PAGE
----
State of the Union address 2008 PREVIEW AND REVIEW. LIVE, FULL STREAMING VIDEO from C-SPAN is available here. The address begins Monday, January 28, 2008 at 9pm (Eastern).
|"He shall from time to time give to the Congress Information of the State of the Union, and recommend to their Consideration such Measures as he shall judge necessary and expedient." Article II, Sec. 3, U.S. Constitution|
President George W. Bush receives applause while delivering the State of the Union address at the U.S. Capitol, Tuesday, Jan. 23, 2007. Also pictured are Vice President Dick Cheney and Speaker of the House Nancy Pelosi. White House photo by David Bohrer
President Bush will deliver his State of the Union address on January 28, 2008. Whatever the form, content, delivery method or broadcast medium, the President's annual address is a backdrop for national unity. The State of the Union gives the President an opportunity to reflect on the past while presenting his hopes for the future to Congress, the American people and the world. Guest List for the First Lady's Box at the 2008 State of the Union
PREVIEW: Press Briefing by Dana Perino VIDEO, James S. Brady Press Briefing Room. 10:08 A.M. EST. For Immediate Release. Office of the Press Secretary January 25, 2008. PODCAST OF THIS BRIEFING. Running time is 17:16 . Dana M. Perino Biography.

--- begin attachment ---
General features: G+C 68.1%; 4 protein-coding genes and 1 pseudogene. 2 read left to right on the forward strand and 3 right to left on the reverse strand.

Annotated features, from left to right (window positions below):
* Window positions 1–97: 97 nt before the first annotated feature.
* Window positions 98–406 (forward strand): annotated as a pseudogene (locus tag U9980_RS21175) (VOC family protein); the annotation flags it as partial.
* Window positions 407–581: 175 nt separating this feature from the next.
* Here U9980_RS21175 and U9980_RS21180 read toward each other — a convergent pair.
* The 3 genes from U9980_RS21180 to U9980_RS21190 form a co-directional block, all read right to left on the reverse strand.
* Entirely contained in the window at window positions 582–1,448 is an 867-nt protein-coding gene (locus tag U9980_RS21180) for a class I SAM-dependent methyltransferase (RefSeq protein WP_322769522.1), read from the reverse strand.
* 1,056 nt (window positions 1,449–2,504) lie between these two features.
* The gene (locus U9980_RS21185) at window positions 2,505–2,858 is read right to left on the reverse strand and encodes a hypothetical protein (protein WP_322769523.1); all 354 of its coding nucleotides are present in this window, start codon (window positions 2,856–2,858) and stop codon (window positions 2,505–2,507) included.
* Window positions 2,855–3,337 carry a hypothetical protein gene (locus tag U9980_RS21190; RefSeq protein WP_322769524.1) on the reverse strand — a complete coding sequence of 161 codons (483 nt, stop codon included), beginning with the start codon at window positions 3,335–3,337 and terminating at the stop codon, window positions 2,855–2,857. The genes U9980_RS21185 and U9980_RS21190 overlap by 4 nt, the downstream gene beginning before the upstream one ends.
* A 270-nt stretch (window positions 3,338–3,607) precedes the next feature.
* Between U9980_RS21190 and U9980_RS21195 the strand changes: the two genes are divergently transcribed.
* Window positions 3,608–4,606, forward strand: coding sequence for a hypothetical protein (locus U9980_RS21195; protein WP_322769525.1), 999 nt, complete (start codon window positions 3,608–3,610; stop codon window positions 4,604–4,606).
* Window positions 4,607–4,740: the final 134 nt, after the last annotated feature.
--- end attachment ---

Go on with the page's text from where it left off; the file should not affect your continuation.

|For the State of the Union: the President is heading into the final stretch of preparation for his eighth and final State of the Union address to a joint session of Congress and to his fellow citizens.|
The speech is focused on the future; it is not a review of the first seven years of his time as President. It will reflect the President's mind set that he is going to sprint to the finish, as you have all heard him say before. His address will advocate his philosophy of trusting Americans, empowering them to make good and wise decisions, especially when it comes to keeping more of their hard-earned money, rather than sending it to Washington.
It will identify potential areas of agreement with a Democratic Congress. And these areas of common ground include new policy proposals with realistic chances of enactment this year.
The speech also highlights unfinished business that should be priorities for Democrats in Congress eager to demonstrate to voters back home that they are able to get things done, such as the economic growth package and making sure our intelligence professionals have the tools they need to do the job to protect us. These two issues are currently on the front burner waiting for congressional action.